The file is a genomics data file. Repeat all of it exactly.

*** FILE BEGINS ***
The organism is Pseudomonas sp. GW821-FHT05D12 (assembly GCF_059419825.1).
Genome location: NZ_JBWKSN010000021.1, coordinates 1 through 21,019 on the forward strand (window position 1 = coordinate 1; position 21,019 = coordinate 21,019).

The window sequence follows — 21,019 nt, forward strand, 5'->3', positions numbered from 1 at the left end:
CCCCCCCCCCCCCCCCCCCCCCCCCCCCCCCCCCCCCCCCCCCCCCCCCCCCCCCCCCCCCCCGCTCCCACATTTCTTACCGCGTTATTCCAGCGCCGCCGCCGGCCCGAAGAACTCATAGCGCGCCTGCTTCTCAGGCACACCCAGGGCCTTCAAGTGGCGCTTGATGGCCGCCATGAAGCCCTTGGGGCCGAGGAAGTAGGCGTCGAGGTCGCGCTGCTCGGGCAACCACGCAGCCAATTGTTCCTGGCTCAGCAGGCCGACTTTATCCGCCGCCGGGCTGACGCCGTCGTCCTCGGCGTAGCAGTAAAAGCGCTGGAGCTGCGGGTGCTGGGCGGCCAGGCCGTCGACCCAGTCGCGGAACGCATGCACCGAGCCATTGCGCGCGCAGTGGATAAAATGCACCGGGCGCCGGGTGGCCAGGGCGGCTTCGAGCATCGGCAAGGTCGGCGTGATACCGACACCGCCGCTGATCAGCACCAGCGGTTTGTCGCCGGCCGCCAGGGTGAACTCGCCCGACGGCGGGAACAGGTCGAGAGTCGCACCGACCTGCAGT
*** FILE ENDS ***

The organism is Pseudomonas sp. GW821-FHT05D12 (assembly GCF_059419825.1).
Genome location: NZ_JBWKSN010000021.1, coordinates 1 through 21,019 on the forward strand (window position 1 = coordinate 1; position 21,019 = coordinate 21,019).

The window sequence follows — 21,019 nt, forward strand, 5'->3', positions numbered from 1 at the left end:
CCCCCCCCCCCCCCCCCCCCCCCCCCCCCCCCCCCCCCCCCCCCCCCCCCCCCCCCCCCCCCCGCTCCCACATTTCTTACCGCGTTATTCCAGCGCCGCCGCCGGCCCGAAGAACTCATAGCGCGCCTGCTTCTCAGGCACACCCAGGGCCTTCAAGTGGCGCTTGATGGCCGCCATGAAGCCCTTGGGGCCGAGGAAGTAGGCGTCGAGGTCGCGCTGCTCGGGCAACCACGCAGCCAATTGTTCCTGGCTCAGCAGGCCGACTTTATCCGCCGCCGGGCTGACGCCGTCGTCCTCGGCGTAGCAGTAAAAGCGCTGGAGCTGCGGGTGCTGGGCGGCCAGGCCGTCGACCCAGTCGCGGAACGCATGCACCGAGCCATTGCGCGCGCAGTGGATAAAATGCACCGGGCGCCGGGTGGCCAGGGCGGCTTCGAGCATCGGCAAGGTCGGCGTGATACCGACACCGCCGCTGATCAGCACCAGCGGTTTGTCGCCGGCCGCCAGGGTGAACTCGCCCGACGGCGGGAACAGGTCGAGAGTCGCACCGACCTGCAGT